Driving While Impaired, or DWI/DUI, is one of the most serious traffic offenses in North Carolina. It is illegal to drive on a street, highway, or “public vehicular area” if your blood alcohol content, or BAC, is .08 or more. However, if your BAC is less than .08, you can still be convicted of DWI if you were under the influence of alcohol or another impairing substance, such as marijuana or cocaine.

The punishment for DWI depends on the circumstances of your case and your driving record. There are six levels of DWI sentencing. Level 5 is the least serious, and carries a minimum sentence of 24 hours in jail or 24 hours of community service. The maximum sentence for level 5 is sixty days in jail. A person who blew a .09, had no prior DWIs and had a good driving record would probably be sentenced as a level 5 DWI. Level A1 is the most serious, and the punishment is 120 days to three years in prison. A person whose license was revoked for a DUI conviction 2 years ago and who was driving with a small child in the carĀ  would be sentenced as a level A1 DWI. Regardless of your sentencing level, you’ll lose your license for at least a year, and you could also be fined and/or placed on probation.

When you are arrested for DWI, your license is automatically revoked for 30 days. After 10 days, you may be eligible for a pre-trial limited driving privilege. The attorneys at Meier Law Group can assist you in obtaining a pre-trial and/or post-conviction limited driving privilege if you qualify. This privilege allows you to drive to work, to school, to any community service or alcohol classes, and for the maintenance of your household.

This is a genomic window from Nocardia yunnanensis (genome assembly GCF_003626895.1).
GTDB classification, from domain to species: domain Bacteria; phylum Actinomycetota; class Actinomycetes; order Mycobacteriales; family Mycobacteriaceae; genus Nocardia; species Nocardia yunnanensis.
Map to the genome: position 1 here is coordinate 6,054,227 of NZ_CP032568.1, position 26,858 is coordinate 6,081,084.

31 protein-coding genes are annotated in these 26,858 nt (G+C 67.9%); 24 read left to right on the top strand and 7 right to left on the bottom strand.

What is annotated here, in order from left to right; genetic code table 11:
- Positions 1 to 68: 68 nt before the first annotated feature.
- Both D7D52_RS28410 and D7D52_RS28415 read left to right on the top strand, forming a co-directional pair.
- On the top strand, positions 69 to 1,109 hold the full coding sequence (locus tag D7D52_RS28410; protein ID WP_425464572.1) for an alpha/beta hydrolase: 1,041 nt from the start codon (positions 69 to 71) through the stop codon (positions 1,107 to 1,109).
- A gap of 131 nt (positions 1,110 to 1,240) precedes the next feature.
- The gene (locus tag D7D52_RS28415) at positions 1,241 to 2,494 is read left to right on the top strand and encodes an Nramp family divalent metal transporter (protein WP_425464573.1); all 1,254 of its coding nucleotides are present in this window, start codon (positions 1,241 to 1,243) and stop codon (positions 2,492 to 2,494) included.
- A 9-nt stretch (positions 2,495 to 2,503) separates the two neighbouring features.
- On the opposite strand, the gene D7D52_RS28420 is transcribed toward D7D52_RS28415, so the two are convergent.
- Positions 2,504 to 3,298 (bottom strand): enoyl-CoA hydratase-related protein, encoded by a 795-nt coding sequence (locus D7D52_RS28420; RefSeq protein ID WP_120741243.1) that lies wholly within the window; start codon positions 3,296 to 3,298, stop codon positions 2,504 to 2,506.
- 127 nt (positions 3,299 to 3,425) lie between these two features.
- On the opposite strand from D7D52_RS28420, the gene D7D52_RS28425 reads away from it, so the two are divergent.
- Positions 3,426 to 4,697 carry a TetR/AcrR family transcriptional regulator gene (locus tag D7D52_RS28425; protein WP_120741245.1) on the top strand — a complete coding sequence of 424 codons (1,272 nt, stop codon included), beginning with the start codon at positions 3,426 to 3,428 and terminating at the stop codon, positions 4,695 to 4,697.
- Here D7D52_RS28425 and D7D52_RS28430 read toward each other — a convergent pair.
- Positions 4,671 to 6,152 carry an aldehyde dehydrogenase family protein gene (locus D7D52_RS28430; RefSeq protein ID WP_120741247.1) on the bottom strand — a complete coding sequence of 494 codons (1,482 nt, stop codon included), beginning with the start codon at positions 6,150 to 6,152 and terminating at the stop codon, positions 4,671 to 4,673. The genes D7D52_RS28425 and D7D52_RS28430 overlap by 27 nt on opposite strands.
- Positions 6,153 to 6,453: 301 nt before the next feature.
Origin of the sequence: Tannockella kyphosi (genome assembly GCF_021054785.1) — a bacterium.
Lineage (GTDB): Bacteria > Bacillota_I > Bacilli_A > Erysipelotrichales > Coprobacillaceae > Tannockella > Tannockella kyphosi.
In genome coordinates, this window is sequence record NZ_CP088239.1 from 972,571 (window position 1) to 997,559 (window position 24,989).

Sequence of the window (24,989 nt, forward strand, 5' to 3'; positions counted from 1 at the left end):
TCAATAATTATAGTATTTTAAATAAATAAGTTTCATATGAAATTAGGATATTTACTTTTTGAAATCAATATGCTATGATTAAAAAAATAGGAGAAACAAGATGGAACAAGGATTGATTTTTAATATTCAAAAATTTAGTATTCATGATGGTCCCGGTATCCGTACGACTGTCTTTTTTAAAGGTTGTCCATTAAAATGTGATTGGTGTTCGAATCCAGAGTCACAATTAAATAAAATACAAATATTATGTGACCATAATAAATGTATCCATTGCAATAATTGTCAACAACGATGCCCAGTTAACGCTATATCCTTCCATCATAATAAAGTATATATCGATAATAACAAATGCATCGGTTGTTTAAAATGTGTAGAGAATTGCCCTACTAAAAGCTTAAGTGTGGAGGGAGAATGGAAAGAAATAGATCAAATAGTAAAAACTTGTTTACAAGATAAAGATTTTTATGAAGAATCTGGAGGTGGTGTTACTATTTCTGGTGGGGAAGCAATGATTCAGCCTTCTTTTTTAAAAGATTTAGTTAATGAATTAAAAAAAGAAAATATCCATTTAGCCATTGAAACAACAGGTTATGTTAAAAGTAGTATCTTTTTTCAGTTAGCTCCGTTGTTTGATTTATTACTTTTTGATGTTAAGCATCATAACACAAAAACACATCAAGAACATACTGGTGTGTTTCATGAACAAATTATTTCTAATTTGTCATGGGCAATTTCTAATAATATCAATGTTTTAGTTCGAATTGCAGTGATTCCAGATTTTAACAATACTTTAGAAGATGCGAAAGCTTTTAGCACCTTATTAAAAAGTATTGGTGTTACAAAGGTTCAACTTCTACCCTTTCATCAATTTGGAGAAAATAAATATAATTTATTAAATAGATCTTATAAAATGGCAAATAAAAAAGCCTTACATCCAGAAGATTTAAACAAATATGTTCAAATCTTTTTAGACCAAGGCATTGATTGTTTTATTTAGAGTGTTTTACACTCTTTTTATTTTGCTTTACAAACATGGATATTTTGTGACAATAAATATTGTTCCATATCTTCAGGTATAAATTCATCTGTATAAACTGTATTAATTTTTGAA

How Meier Law Group Can Help

There are several possible strategies in defending a DWI case. For example, in order for the DWI charge to be valid, the traffic stop must have been lawful. For the most part, this means that the officer must have had reasonable articulable suspicion that you were breaking the law, or you were stopped at a legal checkpoint.

For a DWI charge to be valid, the arrest must have been legal as well, meaning that it was supported by probable cause that the arrested individual was driving while impaired. Commonly officers will ask drivers they suspect of DWI to blow into an alcosensor to determine their BAC or to perform field sobriety tests. You can refuse to blow or to perform the tests, but your refusal can be used against you in court.

Daniel Meier and Jonathan Seiglie, the attorneys at Meier Law Group, will advocate for you and protect your rights. They will analyze your case and explain it to you. If it is the best option, they will take the case to trial, and if you are found guilty, they will advise you on how to minimize your sentence.